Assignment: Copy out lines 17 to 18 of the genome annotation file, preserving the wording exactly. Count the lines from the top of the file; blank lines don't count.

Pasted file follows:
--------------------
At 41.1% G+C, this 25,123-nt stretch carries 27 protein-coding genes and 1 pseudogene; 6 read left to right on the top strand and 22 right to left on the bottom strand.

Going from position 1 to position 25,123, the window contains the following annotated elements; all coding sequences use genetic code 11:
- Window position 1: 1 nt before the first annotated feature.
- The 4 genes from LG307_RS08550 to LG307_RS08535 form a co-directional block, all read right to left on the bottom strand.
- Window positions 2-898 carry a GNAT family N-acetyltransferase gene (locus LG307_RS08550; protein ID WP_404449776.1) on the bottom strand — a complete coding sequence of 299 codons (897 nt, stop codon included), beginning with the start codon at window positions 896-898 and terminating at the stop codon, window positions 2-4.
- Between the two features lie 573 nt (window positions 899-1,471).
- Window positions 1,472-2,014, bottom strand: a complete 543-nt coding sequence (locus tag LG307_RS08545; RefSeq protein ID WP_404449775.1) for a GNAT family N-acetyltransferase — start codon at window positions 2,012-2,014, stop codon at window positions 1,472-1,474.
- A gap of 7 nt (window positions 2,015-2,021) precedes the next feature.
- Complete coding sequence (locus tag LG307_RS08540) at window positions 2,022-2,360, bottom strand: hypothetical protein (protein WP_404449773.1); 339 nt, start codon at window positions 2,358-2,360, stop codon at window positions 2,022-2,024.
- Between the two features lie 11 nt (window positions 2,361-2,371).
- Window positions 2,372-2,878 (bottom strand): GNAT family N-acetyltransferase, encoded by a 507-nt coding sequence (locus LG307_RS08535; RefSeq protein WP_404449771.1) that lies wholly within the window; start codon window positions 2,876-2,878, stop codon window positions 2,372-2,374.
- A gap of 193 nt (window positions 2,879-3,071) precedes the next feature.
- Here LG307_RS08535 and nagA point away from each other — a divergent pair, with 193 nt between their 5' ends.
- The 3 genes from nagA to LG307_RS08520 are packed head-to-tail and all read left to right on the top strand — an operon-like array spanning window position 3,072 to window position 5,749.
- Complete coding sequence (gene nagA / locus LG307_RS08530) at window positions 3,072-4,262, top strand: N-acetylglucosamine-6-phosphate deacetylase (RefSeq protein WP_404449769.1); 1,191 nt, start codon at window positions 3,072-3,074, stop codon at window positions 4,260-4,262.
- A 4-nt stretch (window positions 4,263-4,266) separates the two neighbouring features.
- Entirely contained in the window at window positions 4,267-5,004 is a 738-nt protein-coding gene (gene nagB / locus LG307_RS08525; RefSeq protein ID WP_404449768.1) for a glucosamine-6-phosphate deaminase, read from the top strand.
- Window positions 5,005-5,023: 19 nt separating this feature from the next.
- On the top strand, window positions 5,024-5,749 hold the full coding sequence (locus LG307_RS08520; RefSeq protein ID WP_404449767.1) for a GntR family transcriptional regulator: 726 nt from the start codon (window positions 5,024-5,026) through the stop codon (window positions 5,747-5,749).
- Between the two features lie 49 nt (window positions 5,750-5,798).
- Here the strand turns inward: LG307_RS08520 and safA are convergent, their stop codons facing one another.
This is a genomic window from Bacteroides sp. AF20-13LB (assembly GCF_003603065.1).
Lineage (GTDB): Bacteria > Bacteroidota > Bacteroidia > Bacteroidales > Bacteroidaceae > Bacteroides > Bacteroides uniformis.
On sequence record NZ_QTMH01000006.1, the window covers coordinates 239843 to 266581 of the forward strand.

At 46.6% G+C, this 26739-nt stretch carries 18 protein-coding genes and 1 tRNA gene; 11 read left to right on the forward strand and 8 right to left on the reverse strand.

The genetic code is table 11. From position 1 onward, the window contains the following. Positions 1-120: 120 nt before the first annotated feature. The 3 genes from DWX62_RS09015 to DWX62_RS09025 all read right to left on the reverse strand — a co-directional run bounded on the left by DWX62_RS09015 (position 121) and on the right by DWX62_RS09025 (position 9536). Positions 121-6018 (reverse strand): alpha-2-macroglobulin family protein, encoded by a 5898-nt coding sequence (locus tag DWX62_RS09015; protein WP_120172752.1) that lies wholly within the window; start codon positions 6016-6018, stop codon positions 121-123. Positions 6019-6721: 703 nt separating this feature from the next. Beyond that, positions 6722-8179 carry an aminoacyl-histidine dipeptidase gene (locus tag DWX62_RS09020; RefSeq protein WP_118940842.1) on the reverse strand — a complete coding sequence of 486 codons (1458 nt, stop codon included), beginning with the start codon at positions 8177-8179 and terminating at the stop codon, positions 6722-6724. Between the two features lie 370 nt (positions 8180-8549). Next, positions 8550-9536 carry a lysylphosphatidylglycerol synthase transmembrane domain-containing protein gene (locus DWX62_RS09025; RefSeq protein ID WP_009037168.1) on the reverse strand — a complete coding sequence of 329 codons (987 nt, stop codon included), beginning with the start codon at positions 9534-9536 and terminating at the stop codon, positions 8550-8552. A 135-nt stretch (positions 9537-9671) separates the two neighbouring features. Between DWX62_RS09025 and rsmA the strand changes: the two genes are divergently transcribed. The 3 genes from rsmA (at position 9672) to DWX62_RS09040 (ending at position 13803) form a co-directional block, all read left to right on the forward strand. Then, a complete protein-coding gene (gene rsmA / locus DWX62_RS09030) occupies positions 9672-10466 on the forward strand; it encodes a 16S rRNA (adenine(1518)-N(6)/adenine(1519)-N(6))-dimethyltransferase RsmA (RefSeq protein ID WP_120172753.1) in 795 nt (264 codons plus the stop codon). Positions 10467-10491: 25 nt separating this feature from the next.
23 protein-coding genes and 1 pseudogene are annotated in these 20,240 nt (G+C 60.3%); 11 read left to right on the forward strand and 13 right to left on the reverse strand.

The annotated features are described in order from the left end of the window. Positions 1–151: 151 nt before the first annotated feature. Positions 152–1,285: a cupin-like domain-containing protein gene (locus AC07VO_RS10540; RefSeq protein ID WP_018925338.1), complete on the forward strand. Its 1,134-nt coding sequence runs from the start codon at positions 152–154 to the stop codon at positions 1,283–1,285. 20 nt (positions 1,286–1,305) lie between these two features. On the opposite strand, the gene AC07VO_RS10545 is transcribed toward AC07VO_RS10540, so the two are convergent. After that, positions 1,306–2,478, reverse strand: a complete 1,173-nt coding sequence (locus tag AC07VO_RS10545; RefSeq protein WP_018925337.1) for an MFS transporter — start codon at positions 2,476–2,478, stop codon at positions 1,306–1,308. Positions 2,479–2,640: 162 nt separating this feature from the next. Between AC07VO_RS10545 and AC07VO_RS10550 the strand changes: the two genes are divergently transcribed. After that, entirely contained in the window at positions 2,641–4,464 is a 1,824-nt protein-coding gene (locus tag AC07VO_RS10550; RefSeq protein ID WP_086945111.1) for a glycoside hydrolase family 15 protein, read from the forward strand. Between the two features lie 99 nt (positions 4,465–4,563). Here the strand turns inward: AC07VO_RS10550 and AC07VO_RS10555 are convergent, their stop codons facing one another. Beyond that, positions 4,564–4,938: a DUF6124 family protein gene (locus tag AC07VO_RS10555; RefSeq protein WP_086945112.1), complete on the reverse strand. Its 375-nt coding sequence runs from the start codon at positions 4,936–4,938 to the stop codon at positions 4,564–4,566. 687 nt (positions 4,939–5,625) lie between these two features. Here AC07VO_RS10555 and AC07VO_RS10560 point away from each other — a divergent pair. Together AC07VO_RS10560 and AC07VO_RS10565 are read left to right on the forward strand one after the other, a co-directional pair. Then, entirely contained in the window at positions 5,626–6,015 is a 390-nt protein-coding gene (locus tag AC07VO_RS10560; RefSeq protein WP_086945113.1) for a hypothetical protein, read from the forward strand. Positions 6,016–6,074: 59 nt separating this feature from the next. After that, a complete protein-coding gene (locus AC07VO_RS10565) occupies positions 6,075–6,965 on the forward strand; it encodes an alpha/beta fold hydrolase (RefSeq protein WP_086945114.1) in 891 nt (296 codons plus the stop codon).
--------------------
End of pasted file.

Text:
- Entirely contained in the window at window positions 4,267-5,004 is a 738-nt protein-coding gene (gene nagB / locus LG307_RS08525; RefSeq protein ID WP_404449768.1) for a glucosamine-6-phosphate deaminase, read from the top strand.
- Window positions 5,005-5,023: 19 nt separating this feature from the next.